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Improving and extending performance at synchrotron radiation facilities

Description: Synchrotron radiation facilities around the world have now matured through three generations. The latest facilities have all met or exceeded their design specifications and are learning how to cope with the ever more demanding requests of the user community, especially concerning beam stability. The older facilities remain competitive by extending the unique features of their design, and by developing novel insertion devices. In this paper we survey the beam characteristics achieved at third-generation sources and explore the improvements made at earlier generation facilities.
Date: May 1, 1997
Creator: Jackson, A.
Partner: UNT Libraries Government Documents Department

6 GeV light source project cost estimating procedure

Description: To maintain uniformity in estimating the cost requirements of the various components of the 6 GeV Light Source, the following procedure will be used by all the task groups. The procedure uses a Work Breakdown Structure (VBS) to break down the project into manageable, easy to estimate, components. The project is first broken down into major tasks or categories. Then each major division is continuously subdivided until the desired level of detail is achieved. This can be shown best by using the example of the WBS of the Aladdin Upgrade Project, excerpts of which are included in Appendix A.
Date: October 23, 1985
Partner: UNT Libraries Government Documents Department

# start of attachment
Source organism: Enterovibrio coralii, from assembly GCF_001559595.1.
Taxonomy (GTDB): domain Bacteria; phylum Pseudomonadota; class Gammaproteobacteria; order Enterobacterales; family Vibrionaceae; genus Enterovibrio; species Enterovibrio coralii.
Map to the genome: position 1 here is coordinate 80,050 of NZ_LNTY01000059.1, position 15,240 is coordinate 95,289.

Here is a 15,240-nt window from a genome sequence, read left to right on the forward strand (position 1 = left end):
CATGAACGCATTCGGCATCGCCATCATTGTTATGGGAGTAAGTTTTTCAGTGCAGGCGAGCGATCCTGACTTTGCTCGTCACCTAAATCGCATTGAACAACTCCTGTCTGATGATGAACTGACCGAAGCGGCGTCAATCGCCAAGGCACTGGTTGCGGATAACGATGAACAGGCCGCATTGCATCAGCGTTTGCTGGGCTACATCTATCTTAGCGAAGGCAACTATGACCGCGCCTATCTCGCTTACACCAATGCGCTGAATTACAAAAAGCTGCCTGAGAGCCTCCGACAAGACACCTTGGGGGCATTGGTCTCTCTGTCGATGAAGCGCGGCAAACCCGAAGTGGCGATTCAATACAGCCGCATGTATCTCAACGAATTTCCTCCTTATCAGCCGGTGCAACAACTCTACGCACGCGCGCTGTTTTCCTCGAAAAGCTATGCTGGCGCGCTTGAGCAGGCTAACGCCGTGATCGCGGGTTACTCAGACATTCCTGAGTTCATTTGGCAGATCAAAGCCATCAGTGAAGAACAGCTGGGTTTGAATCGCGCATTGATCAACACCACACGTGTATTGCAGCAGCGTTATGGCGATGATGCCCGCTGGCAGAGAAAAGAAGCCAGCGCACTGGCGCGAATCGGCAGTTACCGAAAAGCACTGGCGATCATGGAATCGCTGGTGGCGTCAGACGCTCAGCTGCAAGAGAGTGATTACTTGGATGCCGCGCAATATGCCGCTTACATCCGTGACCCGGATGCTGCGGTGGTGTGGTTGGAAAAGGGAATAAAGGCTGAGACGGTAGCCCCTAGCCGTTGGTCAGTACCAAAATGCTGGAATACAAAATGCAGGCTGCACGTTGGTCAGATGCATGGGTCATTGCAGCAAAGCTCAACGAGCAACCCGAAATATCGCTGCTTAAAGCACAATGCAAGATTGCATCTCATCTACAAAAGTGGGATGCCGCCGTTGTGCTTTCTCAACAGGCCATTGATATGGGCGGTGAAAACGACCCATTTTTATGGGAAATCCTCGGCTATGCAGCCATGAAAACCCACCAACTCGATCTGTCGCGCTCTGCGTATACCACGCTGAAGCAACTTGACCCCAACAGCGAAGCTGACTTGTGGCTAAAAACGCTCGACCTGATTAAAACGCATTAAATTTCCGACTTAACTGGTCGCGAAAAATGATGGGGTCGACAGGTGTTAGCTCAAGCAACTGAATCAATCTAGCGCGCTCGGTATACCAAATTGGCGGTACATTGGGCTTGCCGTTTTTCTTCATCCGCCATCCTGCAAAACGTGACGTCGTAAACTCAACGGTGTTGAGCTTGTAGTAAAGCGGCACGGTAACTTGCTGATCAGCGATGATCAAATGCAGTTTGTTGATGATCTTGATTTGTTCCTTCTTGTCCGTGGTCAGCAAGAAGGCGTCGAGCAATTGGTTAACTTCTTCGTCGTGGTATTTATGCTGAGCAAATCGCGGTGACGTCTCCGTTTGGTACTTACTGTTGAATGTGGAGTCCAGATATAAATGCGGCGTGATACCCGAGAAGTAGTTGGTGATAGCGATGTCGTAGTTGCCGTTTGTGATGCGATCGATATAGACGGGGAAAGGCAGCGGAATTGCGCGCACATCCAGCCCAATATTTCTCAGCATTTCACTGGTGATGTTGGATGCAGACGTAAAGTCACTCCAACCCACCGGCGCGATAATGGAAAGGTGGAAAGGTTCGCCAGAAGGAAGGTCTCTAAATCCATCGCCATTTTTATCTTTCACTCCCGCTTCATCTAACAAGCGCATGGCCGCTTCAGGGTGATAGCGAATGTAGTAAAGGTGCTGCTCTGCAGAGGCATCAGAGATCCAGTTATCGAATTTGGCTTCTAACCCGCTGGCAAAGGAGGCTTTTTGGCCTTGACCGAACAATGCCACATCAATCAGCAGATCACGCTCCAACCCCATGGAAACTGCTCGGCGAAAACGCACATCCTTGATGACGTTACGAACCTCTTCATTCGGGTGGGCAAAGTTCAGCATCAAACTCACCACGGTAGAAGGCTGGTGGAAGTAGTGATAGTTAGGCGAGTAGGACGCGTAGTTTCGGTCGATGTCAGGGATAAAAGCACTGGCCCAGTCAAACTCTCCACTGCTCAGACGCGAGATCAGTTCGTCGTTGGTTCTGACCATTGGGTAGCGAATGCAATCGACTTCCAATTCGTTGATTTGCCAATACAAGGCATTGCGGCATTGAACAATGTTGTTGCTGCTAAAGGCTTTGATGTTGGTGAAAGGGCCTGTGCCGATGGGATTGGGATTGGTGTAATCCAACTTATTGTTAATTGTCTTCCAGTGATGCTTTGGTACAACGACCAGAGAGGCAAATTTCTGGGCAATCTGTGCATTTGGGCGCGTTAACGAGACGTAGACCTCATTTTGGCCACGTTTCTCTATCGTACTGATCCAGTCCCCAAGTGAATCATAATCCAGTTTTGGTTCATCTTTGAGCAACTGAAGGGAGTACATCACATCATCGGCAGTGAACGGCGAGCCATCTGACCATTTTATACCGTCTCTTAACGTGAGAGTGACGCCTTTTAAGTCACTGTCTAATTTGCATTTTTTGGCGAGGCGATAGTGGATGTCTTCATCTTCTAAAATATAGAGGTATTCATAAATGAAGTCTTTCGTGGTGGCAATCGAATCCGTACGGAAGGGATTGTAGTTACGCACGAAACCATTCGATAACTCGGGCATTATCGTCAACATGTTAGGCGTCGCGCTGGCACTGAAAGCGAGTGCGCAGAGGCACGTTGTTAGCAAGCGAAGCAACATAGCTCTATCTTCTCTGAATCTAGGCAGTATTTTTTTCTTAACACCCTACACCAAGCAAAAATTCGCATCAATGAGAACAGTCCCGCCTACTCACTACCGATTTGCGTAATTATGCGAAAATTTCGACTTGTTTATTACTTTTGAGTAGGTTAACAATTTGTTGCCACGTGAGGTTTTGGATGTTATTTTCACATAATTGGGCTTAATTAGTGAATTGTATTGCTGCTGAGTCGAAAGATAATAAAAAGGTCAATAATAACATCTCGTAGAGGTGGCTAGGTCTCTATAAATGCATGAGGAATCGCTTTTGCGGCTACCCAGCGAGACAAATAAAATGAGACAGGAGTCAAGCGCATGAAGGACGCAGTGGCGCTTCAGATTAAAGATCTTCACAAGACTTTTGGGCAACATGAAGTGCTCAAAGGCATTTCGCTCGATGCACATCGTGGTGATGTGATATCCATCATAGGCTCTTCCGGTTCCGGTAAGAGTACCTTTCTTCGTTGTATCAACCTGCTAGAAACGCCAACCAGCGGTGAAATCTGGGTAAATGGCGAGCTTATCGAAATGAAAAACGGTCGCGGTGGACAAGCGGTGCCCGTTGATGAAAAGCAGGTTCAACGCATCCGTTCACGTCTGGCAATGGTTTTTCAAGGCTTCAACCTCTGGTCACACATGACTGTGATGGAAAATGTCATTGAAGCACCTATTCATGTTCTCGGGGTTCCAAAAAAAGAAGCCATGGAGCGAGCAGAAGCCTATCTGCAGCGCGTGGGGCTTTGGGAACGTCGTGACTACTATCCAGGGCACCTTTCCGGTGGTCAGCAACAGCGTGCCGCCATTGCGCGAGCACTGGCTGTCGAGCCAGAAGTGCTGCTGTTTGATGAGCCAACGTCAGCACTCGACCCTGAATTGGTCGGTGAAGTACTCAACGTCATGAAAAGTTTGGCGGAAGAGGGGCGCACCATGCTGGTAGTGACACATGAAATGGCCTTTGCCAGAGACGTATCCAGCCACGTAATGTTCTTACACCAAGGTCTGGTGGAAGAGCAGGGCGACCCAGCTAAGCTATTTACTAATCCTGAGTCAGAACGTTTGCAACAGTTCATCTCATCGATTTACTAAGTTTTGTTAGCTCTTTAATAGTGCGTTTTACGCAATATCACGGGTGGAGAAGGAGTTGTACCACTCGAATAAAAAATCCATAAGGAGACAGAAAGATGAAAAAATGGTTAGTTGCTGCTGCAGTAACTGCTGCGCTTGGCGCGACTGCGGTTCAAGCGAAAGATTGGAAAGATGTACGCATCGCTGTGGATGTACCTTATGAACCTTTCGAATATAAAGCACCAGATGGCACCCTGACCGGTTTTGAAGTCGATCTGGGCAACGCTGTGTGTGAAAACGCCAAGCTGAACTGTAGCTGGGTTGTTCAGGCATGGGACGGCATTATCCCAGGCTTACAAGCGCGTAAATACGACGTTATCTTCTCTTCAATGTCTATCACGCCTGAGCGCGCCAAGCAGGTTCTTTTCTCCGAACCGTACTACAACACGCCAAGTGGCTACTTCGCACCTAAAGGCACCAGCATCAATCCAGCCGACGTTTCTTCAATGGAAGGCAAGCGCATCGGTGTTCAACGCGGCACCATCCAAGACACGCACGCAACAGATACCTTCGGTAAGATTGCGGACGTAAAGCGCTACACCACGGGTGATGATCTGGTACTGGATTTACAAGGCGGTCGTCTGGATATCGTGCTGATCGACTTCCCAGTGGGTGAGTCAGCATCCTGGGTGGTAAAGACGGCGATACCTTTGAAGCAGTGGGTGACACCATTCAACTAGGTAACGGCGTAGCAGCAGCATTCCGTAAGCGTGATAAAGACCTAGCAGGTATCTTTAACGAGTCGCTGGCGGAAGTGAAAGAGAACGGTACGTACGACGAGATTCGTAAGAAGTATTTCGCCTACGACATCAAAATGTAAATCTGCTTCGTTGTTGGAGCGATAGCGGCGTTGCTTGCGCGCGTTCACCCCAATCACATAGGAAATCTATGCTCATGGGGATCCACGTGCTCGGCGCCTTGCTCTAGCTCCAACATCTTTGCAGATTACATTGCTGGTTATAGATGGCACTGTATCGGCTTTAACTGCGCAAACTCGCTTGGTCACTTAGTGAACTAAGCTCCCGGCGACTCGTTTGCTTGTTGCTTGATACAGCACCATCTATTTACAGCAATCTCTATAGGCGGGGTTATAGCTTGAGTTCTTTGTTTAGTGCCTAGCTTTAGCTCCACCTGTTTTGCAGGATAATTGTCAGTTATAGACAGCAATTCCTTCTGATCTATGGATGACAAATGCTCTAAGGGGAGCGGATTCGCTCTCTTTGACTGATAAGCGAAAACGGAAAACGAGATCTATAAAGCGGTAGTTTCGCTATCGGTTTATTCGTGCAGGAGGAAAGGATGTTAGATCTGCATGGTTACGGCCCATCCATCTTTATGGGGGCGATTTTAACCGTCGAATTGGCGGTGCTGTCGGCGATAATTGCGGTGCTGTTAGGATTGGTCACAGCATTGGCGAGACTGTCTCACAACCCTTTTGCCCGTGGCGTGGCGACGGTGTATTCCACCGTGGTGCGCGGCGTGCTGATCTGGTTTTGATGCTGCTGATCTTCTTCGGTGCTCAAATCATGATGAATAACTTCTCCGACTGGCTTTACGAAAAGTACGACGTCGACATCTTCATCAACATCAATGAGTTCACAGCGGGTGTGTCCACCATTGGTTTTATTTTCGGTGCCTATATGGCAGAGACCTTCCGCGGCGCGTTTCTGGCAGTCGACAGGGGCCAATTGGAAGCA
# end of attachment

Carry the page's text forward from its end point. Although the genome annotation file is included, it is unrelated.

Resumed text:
Performance of the TLS at SRRC

Description: 3-year operation experiences of the 1.3 GeV synchrotron radiation facility at SRRC are presented. Two insertion devices (W20 and U10p) are installed in the storage ring; more are under construction. Single bunch instabilities were measured and ring impedance calculated. Both transverse and longitudinal coupled bunch instabilities were observed and corresponding feedback system constructed. The transverse feedback system is now routinely operated. A fast global orbit feedback system is in the development stage. Lifetime is about 5 hours at 200 mA; plans to increase lifetime are proposed. At present, the machine can be operated at nominal design energy 1.3 GeV with full energy injection and ramped up to 1.5 GeV at 200 mA.
Date: October 1, 1996
Creator: Liu, Y.C.; Chen, J.R.; Chang, C.H.; Hsu, K.T. & Kuo, C.C
Partner: UNT Libraries Government Documents Department

Innovations in the design of mechanical components for a beamline -- The SRl`95 Workshop 2 summary